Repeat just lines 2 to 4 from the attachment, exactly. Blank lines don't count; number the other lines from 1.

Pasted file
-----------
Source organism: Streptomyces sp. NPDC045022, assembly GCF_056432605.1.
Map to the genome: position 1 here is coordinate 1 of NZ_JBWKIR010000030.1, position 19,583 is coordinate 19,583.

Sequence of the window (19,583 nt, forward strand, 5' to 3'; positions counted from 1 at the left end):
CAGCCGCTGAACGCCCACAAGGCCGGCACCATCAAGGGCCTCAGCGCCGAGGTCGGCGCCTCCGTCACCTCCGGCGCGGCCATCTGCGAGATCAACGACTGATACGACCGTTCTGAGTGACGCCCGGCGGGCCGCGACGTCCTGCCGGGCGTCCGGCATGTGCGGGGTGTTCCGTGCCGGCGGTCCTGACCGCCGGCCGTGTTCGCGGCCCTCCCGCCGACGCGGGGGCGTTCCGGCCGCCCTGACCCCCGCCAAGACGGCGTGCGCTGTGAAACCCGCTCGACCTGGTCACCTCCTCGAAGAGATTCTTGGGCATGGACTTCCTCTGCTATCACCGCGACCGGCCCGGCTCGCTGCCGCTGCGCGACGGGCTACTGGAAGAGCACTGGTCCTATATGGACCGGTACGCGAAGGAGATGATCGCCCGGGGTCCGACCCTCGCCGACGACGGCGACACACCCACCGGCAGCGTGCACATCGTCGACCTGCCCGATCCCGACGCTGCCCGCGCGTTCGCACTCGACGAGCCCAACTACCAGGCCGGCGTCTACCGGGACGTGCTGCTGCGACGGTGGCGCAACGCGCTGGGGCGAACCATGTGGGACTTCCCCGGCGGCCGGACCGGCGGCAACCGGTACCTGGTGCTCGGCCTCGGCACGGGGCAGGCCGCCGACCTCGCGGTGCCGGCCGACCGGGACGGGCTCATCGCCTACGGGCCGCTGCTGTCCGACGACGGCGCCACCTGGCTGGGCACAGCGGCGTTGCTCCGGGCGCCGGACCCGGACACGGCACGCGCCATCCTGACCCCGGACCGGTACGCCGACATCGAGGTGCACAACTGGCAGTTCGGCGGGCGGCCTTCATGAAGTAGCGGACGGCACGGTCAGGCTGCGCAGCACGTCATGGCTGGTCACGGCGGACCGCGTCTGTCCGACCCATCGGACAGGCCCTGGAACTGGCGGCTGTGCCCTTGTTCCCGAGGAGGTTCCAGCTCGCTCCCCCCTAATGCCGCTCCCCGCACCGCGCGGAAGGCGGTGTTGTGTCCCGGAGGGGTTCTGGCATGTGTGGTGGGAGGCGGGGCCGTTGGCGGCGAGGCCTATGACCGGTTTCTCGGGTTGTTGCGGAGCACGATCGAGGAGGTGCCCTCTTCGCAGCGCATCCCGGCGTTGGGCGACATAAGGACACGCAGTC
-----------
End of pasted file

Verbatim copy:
Map to the genome: position 1 here is coordinate 1 of NZ_JBWKIR010000030.1, position 19,583 is coordinate 19,583.

Sequence of the window (19,583 nt, forward strand, 5' to 3'; positions counted from 1 at the left end):
CAGCCGCTGAACGCCCACAAGGCCGGCACCATCAAGGGCCTCAGCGCCGAGGTCGGCGCCTCCGTCACCTCCGGCGCGGCCATCTGCGAGATCAACGACTGATACGACCGTTCTGAGTGACGCCCGGCGGGCCGCGACGTCCTGCCGGGCGTCCGGCATGTGCGGGGTGTTCCGTGCCGGCGGTCCTGACCGCCGGCCGTGTTCGCGGCCCTCCCGCCGACGCGGGGGCGTTCCGGCCGCCCTGACCCCCGCCAAGACGGCGTGCGCTGTGAAACCCGCTCGACCTGGTCACCTCCTCGAAGAGATTCTTGGGCATGGACTTCCTCTGCTATCACCGCGACCGGCCCGGCTCGCTGCCGCTGCGCGACGGGCTACTGGAAGAGCACTGGTCCTATATGGACCGGTACGCGAAGGAGATGATCGCCCGGGGTCCGACCCTCGCCGACGACGGCGACACACCCACCGGCAGCGTGCACATCGTCGACCTGCCCGATCCCGACGCTGCCCGCGCGTTCGCACTCGACGAGCCCAACTACCAGGCCGGCGTCTACCGGGACGTGCTGCTGCGACGGTGGCGCAACGCGCTGGGGCGAACCATGTGGGACTTCCCCGGCGGCCGGACCGGCGGCAACCGGTACCTGGTGCTCGGCCTCGGCACGGGGCAGGCCGCCGACCTCGCGGTGCCGGCCGACCGGGACGGGCTCATCGCCTACGGGCCGCTGCTGTCCGACGACGGCGCCACCTGGCTGGGCACAGCGGCGTTGCTCCGGGCGCCGGACCCGGACACGGCACGCGCCATCCTGACCCCGGACCGGTACGCCGACATCGAGGTGCACAACTGGCAGTTCGGCGGGCGGCCTTCATGAAGTAGCGGACGGCACGGTCAGGCTGCGCAGCACGTCATGGCTGGTCACGGCGGACCGCGTCTGTCCGACCCATCGGACAGGCCCTGGAACTGGCGGCTGTGCCCTTGTTCCCGAGGAGGTTCCAGCTCGCTCCCCCCTAATGCCGCTCCCCGCACCGCGCGGAAGGCGGTGTTGTGTCCCGGAGGGGTTCTGGCATGTGTGGTGGGAGGCGGGGCCGTTGGCGGCGAGGCCTATGACCGGTTTCTCGGGTTGTTGCGGAGCACGATCGAGGAGGTGCCCTCTTCGCAGCGCATCCCGGCGTTGGGCGACATAAGGACACGCAGTC